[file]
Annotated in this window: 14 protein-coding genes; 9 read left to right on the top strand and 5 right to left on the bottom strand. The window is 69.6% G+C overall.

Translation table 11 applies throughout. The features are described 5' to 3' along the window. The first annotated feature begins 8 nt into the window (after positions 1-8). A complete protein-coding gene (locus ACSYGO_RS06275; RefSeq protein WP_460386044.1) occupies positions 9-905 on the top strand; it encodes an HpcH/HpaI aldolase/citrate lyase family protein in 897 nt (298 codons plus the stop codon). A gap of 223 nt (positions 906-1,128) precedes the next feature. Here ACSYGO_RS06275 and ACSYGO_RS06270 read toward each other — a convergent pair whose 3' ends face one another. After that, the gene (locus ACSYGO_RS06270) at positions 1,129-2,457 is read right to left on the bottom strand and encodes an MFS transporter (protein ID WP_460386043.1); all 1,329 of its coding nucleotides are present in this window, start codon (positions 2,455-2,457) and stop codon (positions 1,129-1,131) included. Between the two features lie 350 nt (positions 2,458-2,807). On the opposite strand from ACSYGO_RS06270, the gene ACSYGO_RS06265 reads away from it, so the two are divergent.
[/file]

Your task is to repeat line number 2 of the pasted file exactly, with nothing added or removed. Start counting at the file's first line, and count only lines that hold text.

Translation table 11 applies throughout. The features are described 5' to 3' along the window. The first annotated feature begins 8 nt into the window (after positions 1-8). A complete protein-coding gene (locus ACSYGO_RS06275; RefSeq protein WP_460386044.1) occupies positions 9-905 on the top strand; it encodes an HpcH/HpaI aldolase/citrate lyase family protein in 897 nt (298 codons plus the stop codon). A gap of 223 nt (positions 906-1,128) precedes the next feature. Here ACSYGO_RS06275 and ACSYGO_RS06270 read toward each other — a convergent pair whose 3' ends face one another. After that, the gene (locus ACSYGO_RS06270) at positions 1,129-2,457 is read right to left on the bottom strand and encodes an MFS transporter (protein ID WP_460386043.1); all 1,329 of its coding nucleotides are present in this window, start codon (positions 2,455-2,457) and stop codon (positions 1,129-1,131) included. Between the two features lie 350 nt (positions 2,458-2,807). On the opposite strand from ACSYGO_RS06270, the gene ACSYGO_RS06265 reads away from it, so the two are divergent.